The Spallation Neutron Source (SNS) at the Oak Ridge National Laboratory (ORNL) in Tennessee is a 1 GeV proton accelerator with a spallation target system that sends cold and thermal neutron pulses to state-of-the-art instruments that provide a variety of capabilities to researchers across a broad range of disciplines including physics, chemistry, biology, and materials science. Completed in 2006, the SNS is the most powerful spallation neutron source in the world. It is operated by ORNL for the U.S. Dept. of Energy Office of Science under its Basic Energy Sciences Scientific Users Facility program. Approved upgrades to the SNS accelerator will double its power capacity to support additional research facilities for decades to come.
In 2015 – at the request of the Federal Aviation Administration – an SNS study was issued on capabilities for providing high-energy neutron beams to serve the aerospace avionics industry’s growing need for neutron irradiation testing components and systems for semiconductor errors commonly known as Single Event Effects. An identified low-power spallation source option for this mission would provide neutron beams with an energy spectrum matching that in the atmosphere from cosmic rays, at an accelerated rate, with small beams (mm scale) for components and large beams (m scale) for complete systems. It includes two test areas each operating in excess of 4,000 hours annually. Providers of ground-based electronics systems equipment could also make use of this capability (e.g., for autonomous vehicles or high-reliability computing systems). Thermal neutrons and protons could be sent to test areas when requested. It is possible to add an area for direct proton irradiation for space electronics SEE test applications.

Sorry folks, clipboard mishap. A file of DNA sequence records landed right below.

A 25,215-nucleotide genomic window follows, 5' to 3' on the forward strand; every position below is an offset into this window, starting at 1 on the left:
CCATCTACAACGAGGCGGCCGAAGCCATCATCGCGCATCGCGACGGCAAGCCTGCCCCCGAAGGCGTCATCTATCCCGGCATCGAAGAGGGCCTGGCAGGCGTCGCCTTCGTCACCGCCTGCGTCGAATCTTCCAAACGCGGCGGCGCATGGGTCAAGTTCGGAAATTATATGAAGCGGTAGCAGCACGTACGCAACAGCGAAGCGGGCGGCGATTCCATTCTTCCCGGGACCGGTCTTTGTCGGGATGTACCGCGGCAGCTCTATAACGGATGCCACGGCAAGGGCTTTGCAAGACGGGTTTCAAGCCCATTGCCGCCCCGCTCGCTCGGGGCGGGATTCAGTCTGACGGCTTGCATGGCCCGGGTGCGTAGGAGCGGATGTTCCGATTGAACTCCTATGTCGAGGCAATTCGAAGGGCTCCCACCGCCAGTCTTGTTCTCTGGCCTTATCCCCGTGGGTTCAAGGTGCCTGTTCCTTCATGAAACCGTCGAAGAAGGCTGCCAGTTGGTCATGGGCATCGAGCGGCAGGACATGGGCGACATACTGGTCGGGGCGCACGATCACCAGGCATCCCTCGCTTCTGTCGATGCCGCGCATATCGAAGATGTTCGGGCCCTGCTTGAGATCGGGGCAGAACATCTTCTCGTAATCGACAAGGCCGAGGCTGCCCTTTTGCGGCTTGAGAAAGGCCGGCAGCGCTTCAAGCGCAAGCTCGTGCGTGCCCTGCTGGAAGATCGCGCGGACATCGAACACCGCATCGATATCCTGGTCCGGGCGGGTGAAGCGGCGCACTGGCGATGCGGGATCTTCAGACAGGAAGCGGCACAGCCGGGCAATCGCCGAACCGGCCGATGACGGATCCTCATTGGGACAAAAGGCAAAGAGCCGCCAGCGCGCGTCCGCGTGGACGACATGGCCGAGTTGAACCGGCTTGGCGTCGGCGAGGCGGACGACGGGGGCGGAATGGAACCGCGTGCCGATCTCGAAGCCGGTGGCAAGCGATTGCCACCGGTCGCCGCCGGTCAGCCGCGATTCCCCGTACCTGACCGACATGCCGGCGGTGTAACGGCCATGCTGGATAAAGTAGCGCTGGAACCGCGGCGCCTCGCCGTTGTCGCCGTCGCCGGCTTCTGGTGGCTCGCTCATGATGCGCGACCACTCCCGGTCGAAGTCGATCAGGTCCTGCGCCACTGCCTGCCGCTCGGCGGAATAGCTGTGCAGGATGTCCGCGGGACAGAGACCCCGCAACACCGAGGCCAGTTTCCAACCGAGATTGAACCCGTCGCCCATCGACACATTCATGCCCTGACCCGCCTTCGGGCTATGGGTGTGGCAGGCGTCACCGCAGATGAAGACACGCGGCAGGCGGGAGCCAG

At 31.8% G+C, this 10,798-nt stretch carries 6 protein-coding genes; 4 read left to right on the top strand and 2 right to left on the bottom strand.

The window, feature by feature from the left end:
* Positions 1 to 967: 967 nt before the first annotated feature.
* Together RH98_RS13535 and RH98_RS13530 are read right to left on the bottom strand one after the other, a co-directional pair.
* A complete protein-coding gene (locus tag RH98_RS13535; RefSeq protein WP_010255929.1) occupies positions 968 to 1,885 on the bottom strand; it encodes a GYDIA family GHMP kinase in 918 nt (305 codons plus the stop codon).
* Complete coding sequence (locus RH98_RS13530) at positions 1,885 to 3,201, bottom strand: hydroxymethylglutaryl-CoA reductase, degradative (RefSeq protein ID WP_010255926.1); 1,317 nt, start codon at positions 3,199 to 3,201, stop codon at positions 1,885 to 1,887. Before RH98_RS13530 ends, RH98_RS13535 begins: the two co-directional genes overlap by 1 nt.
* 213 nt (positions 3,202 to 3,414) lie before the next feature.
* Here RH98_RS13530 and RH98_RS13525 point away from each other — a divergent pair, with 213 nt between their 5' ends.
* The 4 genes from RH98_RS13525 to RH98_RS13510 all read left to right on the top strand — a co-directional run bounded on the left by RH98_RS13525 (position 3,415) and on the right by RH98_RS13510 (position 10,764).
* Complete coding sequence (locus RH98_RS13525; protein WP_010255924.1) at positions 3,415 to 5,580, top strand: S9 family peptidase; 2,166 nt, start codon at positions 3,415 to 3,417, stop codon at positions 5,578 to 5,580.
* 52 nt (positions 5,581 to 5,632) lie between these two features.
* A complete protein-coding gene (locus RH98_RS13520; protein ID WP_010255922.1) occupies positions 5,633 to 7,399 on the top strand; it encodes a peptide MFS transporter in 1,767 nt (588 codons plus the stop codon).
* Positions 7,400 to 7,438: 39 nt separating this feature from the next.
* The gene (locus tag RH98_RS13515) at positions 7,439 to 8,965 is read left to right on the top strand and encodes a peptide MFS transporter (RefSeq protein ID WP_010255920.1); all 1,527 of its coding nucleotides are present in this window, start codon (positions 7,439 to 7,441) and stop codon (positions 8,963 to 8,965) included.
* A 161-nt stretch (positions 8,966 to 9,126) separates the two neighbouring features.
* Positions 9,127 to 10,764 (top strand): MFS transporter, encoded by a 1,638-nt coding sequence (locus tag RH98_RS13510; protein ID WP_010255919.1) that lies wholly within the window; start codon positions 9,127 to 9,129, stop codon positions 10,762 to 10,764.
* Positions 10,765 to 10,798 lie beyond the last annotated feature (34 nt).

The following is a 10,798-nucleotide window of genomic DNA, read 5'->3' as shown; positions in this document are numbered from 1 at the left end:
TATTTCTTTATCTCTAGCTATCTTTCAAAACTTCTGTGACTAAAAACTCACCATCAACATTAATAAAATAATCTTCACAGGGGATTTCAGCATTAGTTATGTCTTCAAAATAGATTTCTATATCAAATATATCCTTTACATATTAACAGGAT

At an unrelated 2016 ORNL workshop that explored the possibility of a future muon source at the SNS for performing muon spectroscopy measurements (mSR), it was noted that the SEE facility concept used ORNL developed laser stripping technology to send the proton beam to the low-power spallation target. Because laser stripping can easily provide very short (tens of nanoseconds) proton pulses on a target, very short muon pulses could be produced. World leading resolution capabilities for mSR researchers could be achieved while integrating with the proposed capabilities for SEE testing.
The serendipitous compatibility of the SEE testing and mSR facilities have evolved into the SEEMS proposal concept. Both missions can be simultaneously conducted in a common facility with substantial savings compared to independent facilities – and by using the SNS accelerator – at a huge savings for new green field projects. With the low duty factor needed by SEEMS, there will be no impact on operation of the SNS neutron scattering science facilities. But the world-leading brightness of the SNS accelerator means that the muon particle flux at the SEEMS facility will be orders of magnitude better than existing facilities.
This meeting will assess the needs of both the SEE testing and µSR communities, and how these needs can be addressed by the SEEMS facility. The scientific/industrial capabilities will be covered, as will the feasibility of various operating models.